First, they need social security. And I'll tell you what's the biggest irony here: A lot of them don't get access to bank accounts, because they don't have proper houses in Delhi. So banks will just reject them because they say ‘what kind of address is this? You're just living under a drain.’ But if without that bank account, how do you receive those social security provisions? So this is a big concern: waste pickers need housing.
But social security alone doesn't create conditions of livelihood. I think we need to give them other provisions, the biggest one is access to waste. What we've seen after the pandemic is that some localities across the country won't let the workers come back to the colonies where they used to collect waste. During the lockdown, they didn’t want them to enter their colonies, but now that they are back residents decided to rely on trucks sent by the municipality, which they don't have to pay for. A lot of people just don't want these workers back because they have this inherent, anti-poor bias.
Tell me about your pilot project in Delhi, which addresses both the waste crisis and the workers’ wellbeing.
The project is a material recovery facility, which we're doing in partnership with the Coca Cola India Foundation and with the North Delhi Municipal Corporation. It's a semi automated facility, where we are able to handle much more waste than we've ever handled before, eight tonnes a day.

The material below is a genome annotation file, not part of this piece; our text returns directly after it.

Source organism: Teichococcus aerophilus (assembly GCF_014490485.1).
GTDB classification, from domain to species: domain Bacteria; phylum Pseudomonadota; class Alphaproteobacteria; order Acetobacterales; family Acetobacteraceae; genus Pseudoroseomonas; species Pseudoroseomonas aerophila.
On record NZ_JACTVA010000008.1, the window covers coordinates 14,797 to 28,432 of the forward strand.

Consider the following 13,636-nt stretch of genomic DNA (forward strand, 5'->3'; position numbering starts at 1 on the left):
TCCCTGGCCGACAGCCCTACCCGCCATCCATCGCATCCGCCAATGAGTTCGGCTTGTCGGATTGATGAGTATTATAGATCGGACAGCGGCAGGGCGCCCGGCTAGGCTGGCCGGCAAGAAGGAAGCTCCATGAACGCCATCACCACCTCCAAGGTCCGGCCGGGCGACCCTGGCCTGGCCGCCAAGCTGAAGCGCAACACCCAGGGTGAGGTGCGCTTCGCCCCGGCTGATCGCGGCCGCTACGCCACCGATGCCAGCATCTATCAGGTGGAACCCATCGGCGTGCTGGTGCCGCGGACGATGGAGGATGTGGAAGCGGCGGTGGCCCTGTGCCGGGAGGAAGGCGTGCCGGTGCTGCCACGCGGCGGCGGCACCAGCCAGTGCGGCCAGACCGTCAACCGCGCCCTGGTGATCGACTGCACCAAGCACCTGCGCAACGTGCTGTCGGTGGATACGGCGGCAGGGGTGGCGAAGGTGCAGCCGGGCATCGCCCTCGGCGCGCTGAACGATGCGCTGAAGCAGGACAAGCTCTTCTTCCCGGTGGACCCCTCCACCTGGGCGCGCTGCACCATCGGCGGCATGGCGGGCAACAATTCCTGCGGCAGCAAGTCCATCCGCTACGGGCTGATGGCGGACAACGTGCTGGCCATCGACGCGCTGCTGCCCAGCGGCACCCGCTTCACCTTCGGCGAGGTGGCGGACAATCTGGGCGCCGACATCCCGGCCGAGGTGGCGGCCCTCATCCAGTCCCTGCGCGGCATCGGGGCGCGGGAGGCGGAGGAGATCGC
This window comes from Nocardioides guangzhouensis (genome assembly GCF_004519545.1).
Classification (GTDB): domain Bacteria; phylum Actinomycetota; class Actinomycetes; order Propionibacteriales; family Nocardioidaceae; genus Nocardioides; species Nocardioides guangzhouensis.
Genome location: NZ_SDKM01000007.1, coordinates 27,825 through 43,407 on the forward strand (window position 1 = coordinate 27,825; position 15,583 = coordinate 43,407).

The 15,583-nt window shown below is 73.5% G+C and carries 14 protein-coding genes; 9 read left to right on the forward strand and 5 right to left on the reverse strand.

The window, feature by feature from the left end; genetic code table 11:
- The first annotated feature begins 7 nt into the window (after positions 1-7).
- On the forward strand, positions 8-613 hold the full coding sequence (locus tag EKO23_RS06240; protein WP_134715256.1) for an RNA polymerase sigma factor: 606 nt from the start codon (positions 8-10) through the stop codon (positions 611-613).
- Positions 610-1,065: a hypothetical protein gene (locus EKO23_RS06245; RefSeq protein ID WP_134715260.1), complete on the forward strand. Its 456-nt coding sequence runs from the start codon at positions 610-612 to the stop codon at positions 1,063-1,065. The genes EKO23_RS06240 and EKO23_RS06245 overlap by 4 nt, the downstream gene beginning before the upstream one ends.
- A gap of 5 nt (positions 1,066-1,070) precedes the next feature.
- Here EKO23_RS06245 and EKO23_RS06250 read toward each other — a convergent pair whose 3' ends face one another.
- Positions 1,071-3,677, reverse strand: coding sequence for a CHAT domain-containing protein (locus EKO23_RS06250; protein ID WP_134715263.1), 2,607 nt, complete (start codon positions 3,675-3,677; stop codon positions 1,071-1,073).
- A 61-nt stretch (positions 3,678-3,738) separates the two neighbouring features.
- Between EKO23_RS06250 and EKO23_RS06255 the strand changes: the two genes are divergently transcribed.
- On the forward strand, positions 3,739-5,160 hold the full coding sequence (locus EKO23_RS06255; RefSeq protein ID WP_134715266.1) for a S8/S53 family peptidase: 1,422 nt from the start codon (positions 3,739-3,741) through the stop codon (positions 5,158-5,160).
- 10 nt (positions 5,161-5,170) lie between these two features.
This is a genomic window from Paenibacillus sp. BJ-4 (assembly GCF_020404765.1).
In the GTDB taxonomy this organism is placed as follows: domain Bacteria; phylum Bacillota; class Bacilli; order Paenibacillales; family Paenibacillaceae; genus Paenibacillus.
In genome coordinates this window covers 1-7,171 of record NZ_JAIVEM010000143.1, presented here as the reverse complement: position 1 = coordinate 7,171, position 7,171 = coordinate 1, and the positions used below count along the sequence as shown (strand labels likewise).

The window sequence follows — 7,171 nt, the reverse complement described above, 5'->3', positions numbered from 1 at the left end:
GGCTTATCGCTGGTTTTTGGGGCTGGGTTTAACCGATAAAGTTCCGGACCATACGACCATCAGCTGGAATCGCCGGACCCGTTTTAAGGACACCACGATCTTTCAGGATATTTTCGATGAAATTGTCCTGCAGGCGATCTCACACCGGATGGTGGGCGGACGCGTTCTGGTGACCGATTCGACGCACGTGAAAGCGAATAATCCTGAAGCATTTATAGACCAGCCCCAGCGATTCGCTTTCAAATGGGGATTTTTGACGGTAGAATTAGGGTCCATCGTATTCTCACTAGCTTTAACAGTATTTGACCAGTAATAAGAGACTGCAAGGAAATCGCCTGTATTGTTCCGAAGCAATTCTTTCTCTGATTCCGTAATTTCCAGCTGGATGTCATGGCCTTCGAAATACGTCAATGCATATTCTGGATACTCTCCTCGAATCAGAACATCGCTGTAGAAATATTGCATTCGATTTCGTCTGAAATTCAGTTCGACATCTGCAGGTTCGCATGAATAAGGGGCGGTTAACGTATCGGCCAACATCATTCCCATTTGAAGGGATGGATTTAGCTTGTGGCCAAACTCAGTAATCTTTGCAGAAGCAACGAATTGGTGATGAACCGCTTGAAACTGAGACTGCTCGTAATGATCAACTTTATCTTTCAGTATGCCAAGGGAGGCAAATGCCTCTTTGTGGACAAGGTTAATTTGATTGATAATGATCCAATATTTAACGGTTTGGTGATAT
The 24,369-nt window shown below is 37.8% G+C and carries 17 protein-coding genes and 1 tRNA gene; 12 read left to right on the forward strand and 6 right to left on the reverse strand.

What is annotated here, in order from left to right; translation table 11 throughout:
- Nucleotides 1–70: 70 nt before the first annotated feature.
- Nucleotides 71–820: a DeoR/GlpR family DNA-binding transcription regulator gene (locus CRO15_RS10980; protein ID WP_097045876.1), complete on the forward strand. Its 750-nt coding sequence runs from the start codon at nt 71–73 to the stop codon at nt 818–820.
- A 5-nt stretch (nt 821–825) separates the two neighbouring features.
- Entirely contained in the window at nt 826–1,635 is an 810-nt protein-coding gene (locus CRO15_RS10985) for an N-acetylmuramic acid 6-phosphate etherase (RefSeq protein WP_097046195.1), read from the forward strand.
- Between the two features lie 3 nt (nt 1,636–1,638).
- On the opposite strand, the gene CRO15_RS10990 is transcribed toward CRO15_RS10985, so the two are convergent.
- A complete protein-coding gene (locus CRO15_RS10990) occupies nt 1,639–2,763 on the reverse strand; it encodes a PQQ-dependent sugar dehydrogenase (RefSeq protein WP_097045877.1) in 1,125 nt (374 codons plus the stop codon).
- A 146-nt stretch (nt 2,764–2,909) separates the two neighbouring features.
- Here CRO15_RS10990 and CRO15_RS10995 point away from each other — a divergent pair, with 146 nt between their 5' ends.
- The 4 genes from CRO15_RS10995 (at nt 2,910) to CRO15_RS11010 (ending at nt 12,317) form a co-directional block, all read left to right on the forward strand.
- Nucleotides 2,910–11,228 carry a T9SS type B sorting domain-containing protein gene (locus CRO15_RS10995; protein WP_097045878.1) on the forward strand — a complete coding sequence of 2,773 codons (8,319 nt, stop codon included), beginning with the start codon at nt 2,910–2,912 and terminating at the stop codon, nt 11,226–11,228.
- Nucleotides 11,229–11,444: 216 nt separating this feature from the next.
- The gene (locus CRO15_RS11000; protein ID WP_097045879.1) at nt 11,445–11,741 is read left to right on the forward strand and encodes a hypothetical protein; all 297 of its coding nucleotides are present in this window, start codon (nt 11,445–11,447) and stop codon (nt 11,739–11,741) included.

What we are trying to do is “hyper segregate” because we can have 12 different kinds of plastics, and what we're very interested in is new low value waste. Tetra packs, packets of chips, all that plastic that currently doesn’t get recycled, and that's the kind of thing that you don't want in the landfill at all. We think there is a market for that, and we are showing how to do that. We're going to ask waste pickers to collect these materials, they can either bring it to us, or if they have other ways they can also use other facilities.
Everyone talks about remediation for landfills, and things like that. But this model does something completely different, it actually prevents [a greater amount of] waste from ending up in the landfill, so you don’t have to remediate the land. We are not asking for more space to store waste - if you [build more of] these kinds of places, landfills wouldn’t have to be the nightmares they currently are.
Your pitch to the government is clear, but could your project also help address people’s negative perceptions about waste management and informal workers?
First, we also tried to make our facility a place where kids can come [while their parents work], and residents can visit. The idea is that here you get a very good sense of what is possible, you can learn about waste [segregation], and down the line we are hoping to do some composting. [We want people to] understand how you can get pretty much close to a zero waste system.
This project is going to be a real life educational experience. We think that if more people see this, if nothing else they will understand why they should segregate, which is very important. And we'll also use it to convince them about why they need to treat the waste pickers in their locality better. And I think all those things are never appreciated, but they're crucial because when people see a system that works, they develop confidence in their own role in its success.